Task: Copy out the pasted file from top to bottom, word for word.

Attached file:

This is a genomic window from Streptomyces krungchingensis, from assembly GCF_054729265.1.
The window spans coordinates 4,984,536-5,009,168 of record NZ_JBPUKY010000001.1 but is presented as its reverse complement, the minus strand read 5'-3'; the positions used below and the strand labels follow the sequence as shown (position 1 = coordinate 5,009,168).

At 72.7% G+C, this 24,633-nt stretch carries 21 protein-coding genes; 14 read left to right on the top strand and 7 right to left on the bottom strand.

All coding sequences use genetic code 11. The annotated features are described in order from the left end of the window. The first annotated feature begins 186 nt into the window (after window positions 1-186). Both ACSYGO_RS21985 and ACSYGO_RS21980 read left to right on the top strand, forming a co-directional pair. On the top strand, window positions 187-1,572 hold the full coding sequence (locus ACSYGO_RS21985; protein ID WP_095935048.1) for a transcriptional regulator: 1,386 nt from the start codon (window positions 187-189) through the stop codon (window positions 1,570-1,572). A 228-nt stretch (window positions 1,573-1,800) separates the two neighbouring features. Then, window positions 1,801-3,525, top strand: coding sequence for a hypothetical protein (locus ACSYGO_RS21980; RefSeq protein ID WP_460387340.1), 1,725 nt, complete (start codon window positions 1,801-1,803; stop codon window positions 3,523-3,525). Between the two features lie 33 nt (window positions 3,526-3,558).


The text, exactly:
This is a genomic window from Streptomyces krungchingensis, from assembly GCF_054729265.1.
The window spans coordinates 4,984,536-5,009,168 of record NZ_JBPUKY010000001.1 but is presented as its reverse complement, the minus strand read 5'-3'; the positions used below and the strand labels follow the sequence as shown (position 1 = coordinate 5,009,168).

At 72.7% G+C, this 24,633-nt stretch carries 21 protein-coding genes; 14 read left to right on the top strand and 7 right to left on the bottom strand.

All coding sequences use genetic code 11. The annotated features are described in order from the left end of the window. The first annotated feature begins 186 nt into the window (after window positions 1-186). Both ACSYGO_RS21985 and ACSYGO_RS21980 read left to right on the top strand, forming a co-directional pair. On the top strand, window positions 187-1,572 hold the full coding sequence (locus ACSYGO_RS21985; protein ID WP_095935048.1) for a transcriptional regulator: 1,386 nt from the start codon (window positions 187-189) through the stop codon (window positions 1,570-1,572). A 228-nt stretch (window positions 1,573-1,800) separates the two neighbouring features. Then, window positions 1,801-3,525, top strand: coding sequence for a hypothetical protein (locus ACSYGO_RS21980; RefSeq protein ID WP_460387340.1), 1,725 nt, complete (start codon window positions 1,801-1,803; stop codon window positions 3,523-3,525). Between the two features lie 33 nt (window positions 3,526-3,558).